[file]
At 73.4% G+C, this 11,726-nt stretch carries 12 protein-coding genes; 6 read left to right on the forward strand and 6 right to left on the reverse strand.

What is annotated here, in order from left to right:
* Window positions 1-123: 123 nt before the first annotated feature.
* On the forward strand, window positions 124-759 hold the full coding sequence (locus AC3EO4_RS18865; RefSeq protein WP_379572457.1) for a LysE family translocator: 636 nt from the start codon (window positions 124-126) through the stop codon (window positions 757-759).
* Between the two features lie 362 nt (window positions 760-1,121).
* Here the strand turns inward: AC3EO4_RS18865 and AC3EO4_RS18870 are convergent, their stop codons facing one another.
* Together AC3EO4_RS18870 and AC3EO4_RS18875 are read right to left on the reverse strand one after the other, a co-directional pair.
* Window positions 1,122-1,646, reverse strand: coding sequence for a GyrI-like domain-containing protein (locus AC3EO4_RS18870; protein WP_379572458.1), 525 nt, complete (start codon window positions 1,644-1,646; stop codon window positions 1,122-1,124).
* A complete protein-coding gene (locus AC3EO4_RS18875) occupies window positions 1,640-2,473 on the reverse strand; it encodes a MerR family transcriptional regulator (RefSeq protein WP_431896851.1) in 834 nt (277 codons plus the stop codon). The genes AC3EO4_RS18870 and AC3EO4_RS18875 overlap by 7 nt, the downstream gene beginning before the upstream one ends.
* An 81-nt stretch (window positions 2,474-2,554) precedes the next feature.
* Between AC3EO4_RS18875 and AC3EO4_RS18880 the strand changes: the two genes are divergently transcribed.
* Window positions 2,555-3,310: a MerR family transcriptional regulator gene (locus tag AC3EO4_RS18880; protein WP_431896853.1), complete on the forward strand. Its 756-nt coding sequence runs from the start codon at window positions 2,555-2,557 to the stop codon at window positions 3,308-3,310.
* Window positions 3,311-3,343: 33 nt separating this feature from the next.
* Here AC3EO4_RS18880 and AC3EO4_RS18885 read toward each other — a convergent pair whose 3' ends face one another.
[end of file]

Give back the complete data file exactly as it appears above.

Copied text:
At 73.4% G+C, this 11,726-nt stretch carries 12 protein-coding genes; 6 read left to right on the forward strand and 6 right to left on the reverse strand.

What is annotated here, in order from left to right:
* Window positions 1-123: 123 nt before the first annotated feature.
* On the forward strand, window positions 124-759 hold the full coding sequence (locus AC3EO4_RS18865; RefSeq protein WP_379572457.1) for a LysE family translocator: 636 nt from the start codon (window positions 124-126) through the stop codon (window positions 757-759).
* Between the two features lie 362 nt (window positions 760-1,121).
* Here the strand turns inward: AC3EO4_RS18865 and AC3EO4_RS18870 are convergent, their stop codons facing one another.
* Together AC3EO4_RS18870 and AC3EO4_RS18875 are read right to left on the reverse strand one after the other, a co-directional pair.
* Window positions 1,122-1,646, reverse strand: coding sequence for a GyrI-like domain-containing protein (locus AC3EO4_RS18870; protein WP_379572458.1), 525 nt, complete (start codon window positions 1,644-1,646; stop codon window positions 1,122-1,124).
* A complete protein-coding gene (locus AC3EO4_RS18875) occupies window positions 1,640-2,473 on the reverse strand; it encodes a MerR family transcriptional regulator (RefSeq protein WP_431896851.1) in 834 nt (277 codons plus the stop codon). The genes AC3EO4_RS18870 and AC3EO4_RS18875 overlap by 7 nt, the downstream gene beginning before the upstream one ends.
* An 81-nt stretch (window positions 2,474-2,554) precedes the next feature.
* Between AC3EO4_RS18875 and AC3EO4_RS18880 the strand changes: the two genes are divergently transcribed.
* Window positions 2,555-3,310: a MerR family transcriptional regulator gene (locus tag AC3EO4_RS18880; protein WP_431896853.1), complete on the forward strand. Its 756-nt coding sequence runs from the start codon at window positions 2,555-2,557 to the stop codon at window positions 3,308-3,310.
* Window positions 3,311-3,343: 33 nt separating this feature from the next.
* Here AC3EO4_RS18880 and AC3EO4_RS18885 read toward each other — a convergent pair whose 3' ends face one another.